Glen Assoun, the Nova Scotia man who spent almost 17 years in prison for a crime he didn’t commit, stands outside Supreme Court in Halifax on Friday, July 12, 2019. A police watchdog in British Columbia will investigate whether RCMP in Nova Scotia broke the law when they destroyed evidence in the case of Glen Assoun, who was wrongfully convicted of murder in 1999. THE CANADIAN PRESS/Andrew Vaughan

Glen Assoun, the Nova Scotia man who spent almost 17 years in prison for a crime he didn’t commit, stands outside Supreme Court in Halifax on Friday, July 12, 2019. A police watchdog in British Columbia will investigate whether RCMP in Nova Scotia broke the law when they destroyed evidence in the case of Glen Assoun, who was wrongfully convicted of murder in 1999. THE CANADIAN PRESS/Andrew Vaughan

B.C. watchdog to investigate whether police broke the law in Glen Assoun case

He spent nearly 17 years in prison for a murder conviction the Supreme Court overturned in 2019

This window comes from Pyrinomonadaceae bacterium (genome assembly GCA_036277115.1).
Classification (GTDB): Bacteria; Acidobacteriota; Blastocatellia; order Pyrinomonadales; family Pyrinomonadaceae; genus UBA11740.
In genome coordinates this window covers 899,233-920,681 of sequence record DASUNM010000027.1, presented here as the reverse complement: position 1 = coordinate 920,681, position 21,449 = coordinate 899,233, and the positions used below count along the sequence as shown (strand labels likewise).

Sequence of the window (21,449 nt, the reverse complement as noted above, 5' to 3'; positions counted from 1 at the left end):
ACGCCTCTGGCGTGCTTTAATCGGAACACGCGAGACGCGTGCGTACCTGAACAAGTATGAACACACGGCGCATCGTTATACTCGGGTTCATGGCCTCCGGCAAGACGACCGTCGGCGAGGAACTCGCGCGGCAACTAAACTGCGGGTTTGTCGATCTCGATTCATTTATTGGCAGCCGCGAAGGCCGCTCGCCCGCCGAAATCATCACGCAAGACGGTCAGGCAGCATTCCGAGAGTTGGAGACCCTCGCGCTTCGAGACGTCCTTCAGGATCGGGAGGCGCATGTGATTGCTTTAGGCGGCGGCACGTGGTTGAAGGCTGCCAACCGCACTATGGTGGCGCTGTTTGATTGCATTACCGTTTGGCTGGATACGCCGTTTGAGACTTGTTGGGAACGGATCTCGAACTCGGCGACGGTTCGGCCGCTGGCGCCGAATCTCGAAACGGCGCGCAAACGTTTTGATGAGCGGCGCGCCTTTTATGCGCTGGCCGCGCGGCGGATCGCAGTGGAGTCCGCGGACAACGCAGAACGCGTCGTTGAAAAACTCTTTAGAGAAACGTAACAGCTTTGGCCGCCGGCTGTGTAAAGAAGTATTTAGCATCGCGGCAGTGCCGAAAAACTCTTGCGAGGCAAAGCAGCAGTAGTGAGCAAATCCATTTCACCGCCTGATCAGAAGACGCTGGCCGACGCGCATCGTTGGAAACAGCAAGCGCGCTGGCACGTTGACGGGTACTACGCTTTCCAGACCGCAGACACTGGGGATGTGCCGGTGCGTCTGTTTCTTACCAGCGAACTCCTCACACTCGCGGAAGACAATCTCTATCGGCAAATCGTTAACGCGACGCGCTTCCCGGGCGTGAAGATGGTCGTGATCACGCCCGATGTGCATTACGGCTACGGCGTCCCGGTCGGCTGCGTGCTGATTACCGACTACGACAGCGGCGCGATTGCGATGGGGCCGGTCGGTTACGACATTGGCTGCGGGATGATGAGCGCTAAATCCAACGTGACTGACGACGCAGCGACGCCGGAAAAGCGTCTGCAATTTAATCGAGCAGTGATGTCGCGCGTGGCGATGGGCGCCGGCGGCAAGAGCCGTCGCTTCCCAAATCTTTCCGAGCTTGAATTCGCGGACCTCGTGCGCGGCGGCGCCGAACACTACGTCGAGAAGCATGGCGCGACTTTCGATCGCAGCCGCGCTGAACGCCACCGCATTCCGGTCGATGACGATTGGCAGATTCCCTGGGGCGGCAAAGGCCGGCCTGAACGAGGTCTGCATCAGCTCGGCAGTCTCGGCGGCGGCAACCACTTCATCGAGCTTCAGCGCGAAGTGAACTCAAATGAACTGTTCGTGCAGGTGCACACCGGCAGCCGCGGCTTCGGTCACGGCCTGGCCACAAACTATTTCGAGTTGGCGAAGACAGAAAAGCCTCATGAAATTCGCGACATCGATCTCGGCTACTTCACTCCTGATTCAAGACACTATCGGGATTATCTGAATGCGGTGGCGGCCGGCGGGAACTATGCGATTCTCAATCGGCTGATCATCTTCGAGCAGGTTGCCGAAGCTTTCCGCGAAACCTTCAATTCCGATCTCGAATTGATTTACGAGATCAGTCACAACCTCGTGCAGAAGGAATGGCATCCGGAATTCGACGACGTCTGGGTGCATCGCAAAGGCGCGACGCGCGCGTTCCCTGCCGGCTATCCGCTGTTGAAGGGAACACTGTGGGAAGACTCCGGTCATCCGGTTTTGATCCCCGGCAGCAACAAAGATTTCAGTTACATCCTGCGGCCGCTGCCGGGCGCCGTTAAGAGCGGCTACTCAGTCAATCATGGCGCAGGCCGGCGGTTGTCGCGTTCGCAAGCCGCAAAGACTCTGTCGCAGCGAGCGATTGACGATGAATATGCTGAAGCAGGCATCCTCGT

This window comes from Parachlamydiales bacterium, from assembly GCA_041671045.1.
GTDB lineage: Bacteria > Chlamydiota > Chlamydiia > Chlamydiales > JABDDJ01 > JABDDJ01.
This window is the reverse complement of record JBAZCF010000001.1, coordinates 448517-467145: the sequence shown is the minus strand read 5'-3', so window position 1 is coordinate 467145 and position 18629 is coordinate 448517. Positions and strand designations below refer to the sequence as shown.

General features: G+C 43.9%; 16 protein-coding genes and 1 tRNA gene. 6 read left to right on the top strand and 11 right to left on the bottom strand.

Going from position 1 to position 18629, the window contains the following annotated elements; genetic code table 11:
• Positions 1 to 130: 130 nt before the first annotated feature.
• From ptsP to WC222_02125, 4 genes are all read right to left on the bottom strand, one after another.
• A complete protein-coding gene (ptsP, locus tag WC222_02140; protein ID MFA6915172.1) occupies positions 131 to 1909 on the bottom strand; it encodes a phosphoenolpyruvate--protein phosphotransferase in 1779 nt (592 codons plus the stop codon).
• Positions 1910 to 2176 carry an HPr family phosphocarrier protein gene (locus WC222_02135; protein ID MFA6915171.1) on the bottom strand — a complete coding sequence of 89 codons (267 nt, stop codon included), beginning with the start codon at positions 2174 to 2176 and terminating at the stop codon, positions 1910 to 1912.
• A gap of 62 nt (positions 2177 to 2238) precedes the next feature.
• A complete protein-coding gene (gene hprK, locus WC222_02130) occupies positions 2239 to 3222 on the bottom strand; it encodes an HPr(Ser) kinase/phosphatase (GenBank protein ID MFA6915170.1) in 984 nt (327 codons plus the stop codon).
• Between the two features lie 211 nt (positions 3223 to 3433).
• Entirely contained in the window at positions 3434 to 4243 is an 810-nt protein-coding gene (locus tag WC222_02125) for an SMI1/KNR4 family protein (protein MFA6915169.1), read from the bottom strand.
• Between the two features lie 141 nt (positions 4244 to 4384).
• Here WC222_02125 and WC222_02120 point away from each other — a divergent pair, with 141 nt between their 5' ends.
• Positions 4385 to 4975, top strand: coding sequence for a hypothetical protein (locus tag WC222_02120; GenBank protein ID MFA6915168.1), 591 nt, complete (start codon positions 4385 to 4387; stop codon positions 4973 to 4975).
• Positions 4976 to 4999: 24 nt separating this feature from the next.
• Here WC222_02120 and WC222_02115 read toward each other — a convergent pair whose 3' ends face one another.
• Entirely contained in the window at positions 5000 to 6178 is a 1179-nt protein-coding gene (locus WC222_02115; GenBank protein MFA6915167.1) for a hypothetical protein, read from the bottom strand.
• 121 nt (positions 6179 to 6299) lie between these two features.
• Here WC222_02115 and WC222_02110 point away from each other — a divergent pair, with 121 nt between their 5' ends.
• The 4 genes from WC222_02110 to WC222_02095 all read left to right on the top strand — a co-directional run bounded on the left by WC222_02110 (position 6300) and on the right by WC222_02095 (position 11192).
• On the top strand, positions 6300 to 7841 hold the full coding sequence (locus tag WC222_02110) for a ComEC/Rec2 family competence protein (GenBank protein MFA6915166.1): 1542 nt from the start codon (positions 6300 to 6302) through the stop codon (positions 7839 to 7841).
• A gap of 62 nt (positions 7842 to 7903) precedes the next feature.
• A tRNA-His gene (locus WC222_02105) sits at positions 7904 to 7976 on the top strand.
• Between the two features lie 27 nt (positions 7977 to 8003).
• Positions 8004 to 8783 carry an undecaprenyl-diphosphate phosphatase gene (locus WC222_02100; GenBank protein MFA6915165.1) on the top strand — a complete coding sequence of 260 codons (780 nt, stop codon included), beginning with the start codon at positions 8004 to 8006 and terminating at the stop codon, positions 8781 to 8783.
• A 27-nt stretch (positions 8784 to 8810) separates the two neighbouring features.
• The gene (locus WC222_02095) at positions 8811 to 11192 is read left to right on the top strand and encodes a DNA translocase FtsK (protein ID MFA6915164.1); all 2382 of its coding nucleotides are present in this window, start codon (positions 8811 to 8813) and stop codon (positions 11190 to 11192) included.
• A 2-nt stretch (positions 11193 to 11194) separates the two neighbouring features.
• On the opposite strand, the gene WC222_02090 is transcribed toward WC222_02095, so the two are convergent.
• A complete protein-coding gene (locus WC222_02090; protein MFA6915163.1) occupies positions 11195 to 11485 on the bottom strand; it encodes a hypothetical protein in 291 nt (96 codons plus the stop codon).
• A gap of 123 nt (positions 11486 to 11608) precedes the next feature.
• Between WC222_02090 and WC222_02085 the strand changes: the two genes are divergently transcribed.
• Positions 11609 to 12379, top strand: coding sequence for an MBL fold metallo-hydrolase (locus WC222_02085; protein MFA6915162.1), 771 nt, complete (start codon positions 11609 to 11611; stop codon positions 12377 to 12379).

A police watchdog in British Columbia will investigate whether RCMP in Nova Scotia broke the law when evidence was destroyed in the case of Glen Assoun, who was wrongfully convicted of murder in 1999.

A news release today from Nova Scotia’s police oversight agency says the Independent Investigations Office of B.C. will also look at whether members of the Halifax Regional Police committed criminal offences in relation to Assoun’s conviction.

Assoun spent nearly 17 years in prison for the murder of Brenda Way before a Nova Scotia Supreme Court ruling in March 2019 overturned his conviction.

Last September, the Nova Scotia justice minister asked the province’s Serious Incident Response Team to investigate whether there was criminal misconduct by the police in the period before the appeal.

Today’s release says SIRT director Felix Cacchione determined the investigation should be handled by the investigations office in B.C., “in the interest of transparency.”

The release says the probe will begin “in the near future” and members of the B.C. team will travel to Nova Scotia as necessary.

This report by The Canadian Press was first published March 25, 2021.

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